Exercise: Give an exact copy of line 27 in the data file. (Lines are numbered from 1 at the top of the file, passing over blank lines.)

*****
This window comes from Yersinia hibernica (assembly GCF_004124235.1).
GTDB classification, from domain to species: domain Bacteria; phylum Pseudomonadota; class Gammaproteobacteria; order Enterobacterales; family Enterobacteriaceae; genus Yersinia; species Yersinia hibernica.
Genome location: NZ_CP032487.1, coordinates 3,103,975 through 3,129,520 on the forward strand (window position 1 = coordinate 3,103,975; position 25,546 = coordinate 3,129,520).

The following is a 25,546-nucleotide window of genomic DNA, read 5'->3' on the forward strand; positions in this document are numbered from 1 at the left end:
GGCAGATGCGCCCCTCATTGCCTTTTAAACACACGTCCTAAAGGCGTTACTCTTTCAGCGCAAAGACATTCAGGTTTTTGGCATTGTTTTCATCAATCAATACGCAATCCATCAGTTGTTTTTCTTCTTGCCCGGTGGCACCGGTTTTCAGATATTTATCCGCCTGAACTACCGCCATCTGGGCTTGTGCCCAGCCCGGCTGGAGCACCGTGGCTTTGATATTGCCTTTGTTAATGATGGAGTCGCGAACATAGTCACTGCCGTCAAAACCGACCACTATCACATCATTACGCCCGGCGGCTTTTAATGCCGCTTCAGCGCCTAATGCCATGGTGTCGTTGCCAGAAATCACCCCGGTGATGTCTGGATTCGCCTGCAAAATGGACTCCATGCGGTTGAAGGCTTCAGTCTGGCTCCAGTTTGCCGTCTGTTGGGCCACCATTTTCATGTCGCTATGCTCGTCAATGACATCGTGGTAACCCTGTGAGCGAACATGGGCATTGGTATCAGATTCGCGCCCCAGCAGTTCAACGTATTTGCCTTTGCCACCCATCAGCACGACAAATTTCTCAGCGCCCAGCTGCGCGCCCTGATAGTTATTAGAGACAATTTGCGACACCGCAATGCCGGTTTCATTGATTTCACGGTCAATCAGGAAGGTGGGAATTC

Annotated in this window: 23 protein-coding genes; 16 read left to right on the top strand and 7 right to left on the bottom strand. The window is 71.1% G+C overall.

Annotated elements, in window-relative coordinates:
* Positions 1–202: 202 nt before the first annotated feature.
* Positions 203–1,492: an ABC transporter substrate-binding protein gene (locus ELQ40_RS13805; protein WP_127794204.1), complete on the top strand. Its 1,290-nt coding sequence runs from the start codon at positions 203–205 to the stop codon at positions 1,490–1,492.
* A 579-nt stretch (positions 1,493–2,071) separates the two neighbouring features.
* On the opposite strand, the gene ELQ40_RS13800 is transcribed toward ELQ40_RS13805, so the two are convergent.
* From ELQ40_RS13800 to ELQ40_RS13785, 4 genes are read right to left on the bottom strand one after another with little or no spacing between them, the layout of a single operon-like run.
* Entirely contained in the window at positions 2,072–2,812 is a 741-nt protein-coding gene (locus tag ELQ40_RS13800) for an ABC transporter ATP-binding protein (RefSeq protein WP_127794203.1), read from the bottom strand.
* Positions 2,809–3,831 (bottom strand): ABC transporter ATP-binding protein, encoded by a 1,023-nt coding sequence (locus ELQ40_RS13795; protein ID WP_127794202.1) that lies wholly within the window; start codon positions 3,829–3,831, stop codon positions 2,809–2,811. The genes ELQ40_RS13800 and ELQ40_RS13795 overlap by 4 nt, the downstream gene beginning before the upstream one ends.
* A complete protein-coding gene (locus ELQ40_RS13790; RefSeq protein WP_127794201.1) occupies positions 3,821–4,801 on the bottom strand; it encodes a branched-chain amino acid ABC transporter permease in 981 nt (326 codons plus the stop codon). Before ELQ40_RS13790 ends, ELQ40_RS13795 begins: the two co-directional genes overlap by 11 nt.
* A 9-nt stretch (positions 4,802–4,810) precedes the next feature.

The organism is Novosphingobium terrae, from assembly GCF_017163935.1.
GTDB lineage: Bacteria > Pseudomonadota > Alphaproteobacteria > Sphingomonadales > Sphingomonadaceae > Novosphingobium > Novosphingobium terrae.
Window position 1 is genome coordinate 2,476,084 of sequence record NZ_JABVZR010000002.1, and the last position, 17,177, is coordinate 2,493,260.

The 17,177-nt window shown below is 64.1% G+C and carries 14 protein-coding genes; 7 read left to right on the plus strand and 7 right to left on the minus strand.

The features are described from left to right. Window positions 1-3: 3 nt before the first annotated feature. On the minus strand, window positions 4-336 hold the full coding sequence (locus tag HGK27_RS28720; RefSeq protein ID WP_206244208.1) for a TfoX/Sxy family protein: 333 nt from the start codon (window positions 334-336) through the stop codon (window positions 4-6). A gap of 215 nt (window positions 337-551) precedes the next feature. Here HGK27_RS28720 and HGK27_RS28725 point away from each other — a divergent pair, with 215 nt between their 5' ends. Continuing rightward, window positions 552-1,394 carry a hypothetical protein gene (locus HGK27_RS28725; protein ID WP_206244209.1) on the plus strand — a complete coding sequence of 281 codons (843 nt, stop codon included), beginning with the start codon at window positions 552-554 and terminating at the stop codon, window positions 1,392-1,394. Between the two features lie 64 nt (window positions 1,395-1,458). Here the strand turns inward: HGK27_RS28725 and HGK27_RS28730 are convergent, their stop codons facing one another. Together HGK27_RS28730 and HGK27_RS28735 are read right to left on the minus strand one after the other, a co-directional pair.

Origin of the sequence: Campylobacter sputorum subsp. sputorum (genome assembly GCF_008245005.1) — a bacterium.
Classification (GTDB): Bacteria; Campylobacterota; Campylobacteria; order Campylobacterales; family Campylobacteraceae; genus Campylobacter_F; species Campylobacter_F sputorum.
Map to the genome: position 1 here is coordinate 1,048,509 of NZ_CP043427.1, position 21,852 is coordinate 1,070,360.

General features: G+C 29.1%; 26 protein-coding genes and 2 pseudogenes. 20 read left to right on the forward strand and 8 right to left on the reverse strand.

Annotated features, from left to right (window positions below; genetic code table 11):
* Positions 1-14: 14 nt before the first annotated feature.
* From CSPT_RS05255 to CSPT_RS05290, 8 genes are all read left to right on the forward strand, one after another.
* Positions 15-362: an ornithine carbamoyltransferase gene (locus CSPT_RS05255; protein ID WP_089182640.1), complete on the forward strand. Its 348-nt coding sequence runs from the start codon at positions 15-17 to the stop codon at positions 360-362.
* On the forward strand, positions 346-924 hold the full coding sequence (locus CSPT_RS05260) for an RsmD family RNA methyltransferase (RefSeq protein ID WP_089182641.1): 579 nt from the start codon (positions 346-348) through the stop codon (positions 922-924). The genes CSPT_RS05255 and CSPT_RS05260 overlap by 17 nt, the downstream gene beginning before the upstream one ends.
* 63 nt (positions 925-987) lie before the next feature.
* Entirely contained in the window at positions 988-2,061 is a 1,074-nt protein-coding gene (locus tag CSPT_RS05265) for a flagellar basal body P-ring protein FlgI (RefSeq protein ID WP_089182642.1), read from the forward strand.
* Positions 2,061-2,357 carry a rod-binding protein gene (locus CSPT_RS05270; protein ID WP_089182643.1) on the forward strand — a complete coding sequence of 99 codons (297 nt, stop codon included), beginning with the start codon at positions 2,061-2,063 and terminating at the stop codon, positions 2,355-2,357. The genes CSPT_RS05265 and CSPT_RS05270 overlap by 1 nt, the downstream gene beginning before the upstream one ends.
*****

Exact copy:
* Positions 1-14: 14 nt before the first annotated feature.